People to know
In a column for University Affairs, Sheila Cote-Meek writes that one of the best ways to know a university is to know its people. We couldn’t agree more. Interviewing university faculty, staff and administrators about their work is one of the best parts of reporting for UA – our subjects are infectiously enthusiastic about the work that they do, and the stories they share with us offer a valuable entry into scholarly work that can often seem inaccessible or intimidating. It was with all of this in mind that we committed to publishing more profiles in 2019 than we had in previous years.
In January, we launched a new series called People to Know starting with a profile of Molly Shoichet, who holds the Canada Research Chair in Tissue Engineering at the University of Toronto. The piece appeared shortly after Dr. Shoichet’s role as Ontario’s chief scientist was abruptly terminated by the Ford government, but the cuts, we learned, only strengthened her resolve as a science communicator.
We also published People to Know profiles of Kim TallBear, a tireless advocate for the next generation of Indigenous researchers and director of the Indigenous Science, Technology, and Society lab at the University of Alberta; Rajiv Jhangiani, a vice-provost at Kwantlen Polytechnic University who will travel the world (and leap tall buildings, we’re sure) to advance open education in Canada; filmmaker Ali Kazimi, founder of York University’s Stereoscopic 3D Lab, who won a Governor General’s Lifetime Achievement Award in 2019; and art educator Meghan Parker, whose master’s thesis, a hand-drawn comic, challenges what we expect of scholarly communication from graduate students.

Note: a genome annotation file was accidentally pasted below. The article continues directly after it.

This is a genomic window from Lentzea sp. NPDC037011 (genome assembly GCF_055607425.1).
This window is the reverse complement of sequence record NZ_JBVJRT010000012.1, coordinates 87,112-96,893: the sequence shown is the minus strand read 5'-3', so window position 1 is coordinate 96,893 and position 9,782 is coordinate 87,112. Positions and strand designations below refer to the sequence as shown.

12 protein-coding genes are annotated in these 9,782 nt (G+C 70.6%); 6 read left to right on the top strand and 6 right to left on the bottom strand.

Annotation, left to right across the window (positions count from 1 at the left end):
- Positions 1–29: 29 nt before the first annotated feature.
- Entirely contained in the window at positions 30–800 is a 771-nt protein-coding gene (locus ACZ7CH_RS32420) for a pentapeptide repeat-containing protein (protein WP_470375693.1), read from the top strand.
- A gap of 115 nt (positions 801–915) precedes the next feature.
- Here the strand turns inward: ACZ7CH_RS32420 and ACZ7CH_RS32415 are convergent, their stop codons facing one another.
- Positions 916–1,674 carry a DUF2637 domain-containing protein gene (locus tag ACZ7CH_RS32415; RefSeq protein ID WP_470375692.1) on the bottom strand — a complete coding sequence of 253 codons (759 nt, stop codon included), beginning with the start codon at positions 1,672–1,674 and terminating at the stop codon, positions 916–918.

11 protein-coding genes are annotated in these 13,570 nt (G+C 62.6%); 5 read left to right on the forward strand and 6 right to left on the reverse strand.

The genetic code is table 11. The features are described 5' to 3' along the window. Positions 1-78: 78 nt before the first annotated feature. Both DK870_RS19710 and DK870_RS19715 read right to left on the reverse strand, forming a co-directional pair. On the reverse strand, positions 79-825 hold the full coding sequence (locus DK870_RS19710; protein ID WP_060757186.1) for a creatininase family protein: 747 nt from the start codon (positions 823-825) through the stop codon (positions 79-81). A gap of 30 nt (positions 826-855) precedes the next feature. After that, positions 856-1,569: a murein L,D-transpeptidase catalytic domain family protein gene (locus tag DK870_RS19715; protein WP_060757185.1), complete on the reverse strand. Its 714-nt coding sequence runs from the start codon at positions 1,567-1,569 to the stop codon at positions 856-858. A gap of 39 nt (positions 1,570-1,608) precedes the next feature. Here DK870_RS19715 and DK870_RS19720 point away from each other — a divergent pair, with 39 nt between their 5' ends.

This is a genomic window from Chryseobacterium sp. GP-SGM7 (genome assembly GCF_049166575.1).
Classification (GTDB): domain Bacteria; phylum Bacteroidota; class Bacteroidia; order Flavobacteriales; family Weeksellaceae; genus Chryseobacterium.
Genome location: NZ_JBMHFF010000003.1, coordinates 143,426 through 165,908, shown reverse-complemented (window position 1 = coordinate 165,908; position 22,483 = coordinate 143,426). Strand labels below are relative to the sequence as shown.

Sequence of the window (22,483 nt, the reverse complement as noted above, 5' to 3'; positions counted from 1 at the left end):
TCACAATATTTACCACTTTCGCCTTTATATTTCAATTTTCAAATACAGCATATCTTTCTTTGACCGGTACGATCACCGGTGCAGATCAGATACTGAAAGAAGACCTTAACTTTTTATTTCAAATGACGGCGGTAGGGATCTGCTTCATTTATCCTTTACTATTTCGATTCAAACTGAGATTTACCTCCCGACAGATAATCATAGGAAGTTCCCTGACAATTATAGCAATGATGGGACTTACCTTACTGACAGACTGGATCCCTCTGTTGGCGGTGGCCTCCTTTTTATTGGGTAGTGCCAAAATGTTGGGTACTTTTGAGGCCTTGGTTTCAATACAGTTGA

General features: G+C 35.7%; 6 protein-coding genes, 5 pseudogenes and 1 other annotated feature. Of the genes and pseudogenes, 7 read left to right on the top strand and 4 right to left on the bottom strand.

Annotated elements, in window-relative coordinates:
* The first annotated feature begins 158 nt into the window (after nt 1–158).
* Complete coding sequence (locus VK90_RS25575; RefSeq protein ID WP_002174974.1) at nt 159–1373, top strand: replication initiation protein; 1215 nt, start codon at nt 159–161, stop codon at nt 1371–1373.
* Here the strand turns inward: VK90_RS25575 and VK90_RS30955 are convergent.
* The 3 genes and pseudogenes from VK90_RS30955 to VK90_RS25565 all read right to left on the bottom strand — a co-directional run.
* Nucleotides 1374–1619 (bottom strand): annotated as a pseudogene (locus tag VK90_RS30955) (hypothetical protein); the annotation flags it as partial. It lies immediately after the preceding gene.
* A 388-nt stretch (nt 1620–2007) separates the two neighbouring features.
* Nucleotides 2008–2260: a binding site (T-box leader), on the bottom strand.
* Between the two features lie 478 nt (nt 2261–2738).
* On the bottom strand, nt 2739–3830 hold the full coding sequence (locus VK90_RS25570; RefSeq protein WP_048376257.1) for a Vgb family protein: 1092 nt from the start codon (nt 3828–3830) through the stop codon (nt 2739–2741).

We also ran a longform feature about the long-due recognition that’s come later in life for biologist Anne Innis Dagg, who had been denied tenure nearly 50 years ago despite her groundbreaking research on giraffes, simply for being a woman.
Most read of 2019
Why are so many students struggling with their mental health?
The answer lies with students themselves – if we really listen, writes Catharine Munn.
Why I decided not to pursue a PhD after completing my master’s
Ryan Racine shares some words of advice for those struggling with the decision to depart academia.
Teacher supply goes from glut to scarcity in a few short years
The mounting teacher shortages in parts of Canada have several sources, including working conditions, cuts to teacher education programs and a lack of specialty instructors.
Productivity isn’t possible without well-being
How Stephanie Whitney discovered she can be an effective scholar and leader only when she’s both physically and mentally well.